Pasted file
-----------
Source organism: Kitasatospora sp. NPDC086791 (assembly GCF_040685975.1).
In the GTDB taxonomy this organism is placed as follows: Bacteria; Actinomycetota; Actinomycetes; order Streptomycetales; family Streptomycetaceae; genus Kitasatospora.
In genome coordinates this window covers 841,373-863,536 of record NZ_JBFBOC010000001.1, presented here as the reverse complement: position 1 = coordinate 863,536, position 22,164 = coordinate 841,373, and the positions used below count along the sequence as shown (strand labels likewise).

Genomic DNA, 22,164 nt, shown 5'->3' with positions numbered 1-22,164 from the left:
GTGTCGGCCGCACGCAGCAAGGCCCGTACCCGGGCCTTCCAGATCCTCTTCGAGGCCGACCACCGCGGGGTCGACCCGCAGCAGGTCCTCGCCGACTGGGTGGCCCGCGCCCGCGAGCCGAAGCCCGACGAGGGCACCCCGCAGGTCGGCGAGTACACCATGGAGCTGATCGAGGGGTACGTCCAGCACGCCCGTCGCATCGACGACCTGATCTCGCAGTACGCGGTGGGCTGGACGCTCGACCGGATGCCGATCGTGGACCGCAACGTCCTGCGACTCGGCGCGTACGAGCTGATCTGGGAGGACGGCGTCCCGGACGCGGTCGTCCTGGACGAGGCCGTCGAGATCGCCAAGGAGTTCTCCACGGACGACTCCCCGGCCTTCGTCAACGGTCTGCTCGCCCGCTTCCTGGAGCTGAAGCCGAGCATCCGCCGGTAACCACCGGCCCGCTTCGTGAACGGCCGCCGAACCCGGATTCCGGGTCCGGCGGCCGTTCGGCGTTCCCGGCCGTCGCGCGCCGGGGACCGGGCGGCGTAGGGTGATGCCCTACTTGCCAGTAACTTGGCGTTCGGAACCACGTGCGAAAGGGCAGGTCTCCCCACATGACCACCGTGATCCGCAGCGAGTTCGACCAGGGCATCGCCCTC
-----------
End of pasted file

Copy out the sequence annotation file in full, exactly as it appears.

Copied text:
Source organism: Kitasatospora sp. NPDC086791 (assembly GCF_040685975.1).
In the GTDB taxonomy this organism is placed as follows: Bacteria; Actinomycetota; Actinomycetes; order Streptomycetales; family Streptomycetaceae; genus Kitasatospora.
In genome coordinates this window covers 841,373-863,536 of record NZ_JBFBOC010000001.1, presented here as the reverse complement: position 1 = coordinate 863,536, position 22,164 = coordinate 841,373, and the positions used below count along the sequence as shown (strand labels likewise).

Genomic DNA, 22,164 nt, shown 5'->3' with positions numbered 1-22,164 from the left:
GTGTCGGCCGCACGCAGCAAGGCCCGTACCCGGGCCTTCCAGATCCTCTTCGAGGCCGACCACCGCGGGGTCGACCCGCAGCAGGTCCTCGCCGACTGGGTGGCCCGCGCCCGCGAGCCGAAGCCCGACGAGGGCACCCCGCAGGTCGGCGAGTACACCATGGAGCTGATCGAGGGGTACGTCCAGCACGCCCGTCGCATCGACGACCTGATCTCGCAGTACGCGGTGGGCTGGACGCTCGACCGGATGCCGATCGTGGACCGCAACGTCCTGCGACTCGGCGCGTACGAGCTGATCTGGGAGGACGGCGTCCCGGACGCGGTCGTCCTGGACGAGGCCGTCGAGATCGCCAAGGAGTTCTCCACGGACGACTCCCCGGCCTTCGTCAACGGTCTGCTCGCCCGCTTCCTGGAGCTGAAGCCGAGCATCCGCCGGTAACCACCGGCCCGCTTCGTGAACGGCCGCCGAACCCGGATTCCGGGTCCGGCGGCCGTTCGGCGTTCCCGGCCGTCGCGCGCCGGGGACCGGGCGGCGTAGGGTGATGCCCTACTTGCCAGTAACTTGGCGTTCGGAACCACGTGCGAAAGGGCAGGTCTCCCCACATGACCACCGTGATCCGCAGCGAGTTCGACCAGGGCATCGCCCTC